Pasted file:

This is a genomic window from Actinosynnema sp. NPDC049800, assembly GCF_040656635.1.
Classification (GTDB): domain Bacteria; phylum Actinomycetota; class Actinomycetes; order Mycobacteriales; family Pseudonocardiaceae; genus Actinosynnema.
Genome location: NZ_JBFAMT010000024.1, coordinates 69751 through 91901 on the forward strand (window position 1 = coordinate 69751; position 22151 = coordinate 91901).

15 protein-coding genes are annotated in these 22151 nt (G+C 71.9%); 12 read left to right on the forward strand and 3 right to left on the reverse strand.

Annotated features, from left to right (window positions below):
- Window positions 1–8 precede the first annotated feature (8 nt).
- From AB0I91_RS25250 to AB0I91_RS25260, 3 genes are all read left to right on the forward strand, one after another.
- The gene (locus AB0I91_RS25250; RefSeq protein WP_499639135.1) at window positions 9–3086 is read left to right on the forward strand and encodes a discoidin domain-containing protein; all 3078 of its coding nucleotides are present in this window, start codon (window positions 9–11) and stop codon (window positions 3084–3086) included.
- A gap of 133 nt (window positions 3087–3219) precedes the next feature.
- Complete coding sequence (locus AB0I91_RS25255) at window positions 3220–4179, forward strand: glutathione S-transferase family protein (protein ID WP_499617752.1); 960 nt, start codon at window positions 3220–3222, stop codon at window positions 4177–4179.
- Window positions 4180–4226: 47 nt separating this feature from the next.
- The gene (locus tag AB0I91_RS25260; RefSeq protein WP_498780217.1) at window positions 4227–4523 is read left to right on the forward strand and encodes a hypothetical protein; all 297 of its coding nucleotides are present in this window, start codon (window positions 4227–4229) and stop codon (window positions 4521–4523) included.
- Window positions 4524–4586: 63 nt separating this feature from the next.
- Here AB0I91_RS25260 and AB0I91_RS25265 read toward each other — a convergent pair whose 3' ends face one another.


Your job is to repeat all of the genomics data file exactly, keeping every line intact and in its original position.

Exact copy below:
This is a genomic window from Actinosynnema sp. NPDC049800, assembly GCF_040656635.1.
Classification (GTDB): domain Bacteria; phylum Actinomycetota; class Actinomycetes; order Mycobacteriales; family Pseudonocardiaceae; genus Actinosynnema.
Genome location: NZ_JBFAMT010000024.1, coordinates 69751 through 91901 on the forward strand (window position 1 = coordinate 69751; position 22151 = coordinate 91901).

15 protein-coding genes are annotated in these 22151 nt (G+C 71.9%); 12 read left to right on the forward strand and 3 right to left on the reverse strand.

Annotated features, from left to right (window positions below):
- Window positions 1–8 precede the first annotated feature (8 nt).
- From AB0I91_RS25250 to AB0I91_RS25260, 3 genes are all read left to right on the forward strand, one after another.
- The gene (locus AB0I91_RS25250; RefSeq protein WP_499639135.1) at window positions 9–3086 is read left to right on the forward strand and encodes a discoidin domain-containing protein; all 3078 of its coding nucleotides are present in this window, start codon (window positions 9–11) and stop codon (window positions 3084–3086) included.
- A gap of 133 nt (window positions 3087–3219) precedes the next feature.
- Complete coding sequence (locus AB0I91_RS25255) at window positions 3220–4179, forward strand: glutathione S-transferase family protein (protein ID WP_499617752.1); 960 nt, start codon at window positions 3220–3222, stop codon at window positions 4177–4179.
- Window positions 4180–4226: 47 nt separating this feature from the next.
- The gene (locus tag AB0I91_RS25260; RefSeq protein WP_498780217.1) at window positions 4227–4523 is read left to right on the forward strand and encodes a hypothetical protein; all 297 of its coding nucleotides are present in this window, start codon (window positions 4227–4229) and stop codon (window positions 4521–4523) included.
- Window positions 4524–4586: 63 nt separating this feature from the next.
- Here AB0I91_RS25260 and AB0I91_RS25265 read toward each other — a convergent pair whose 3' ends face one another.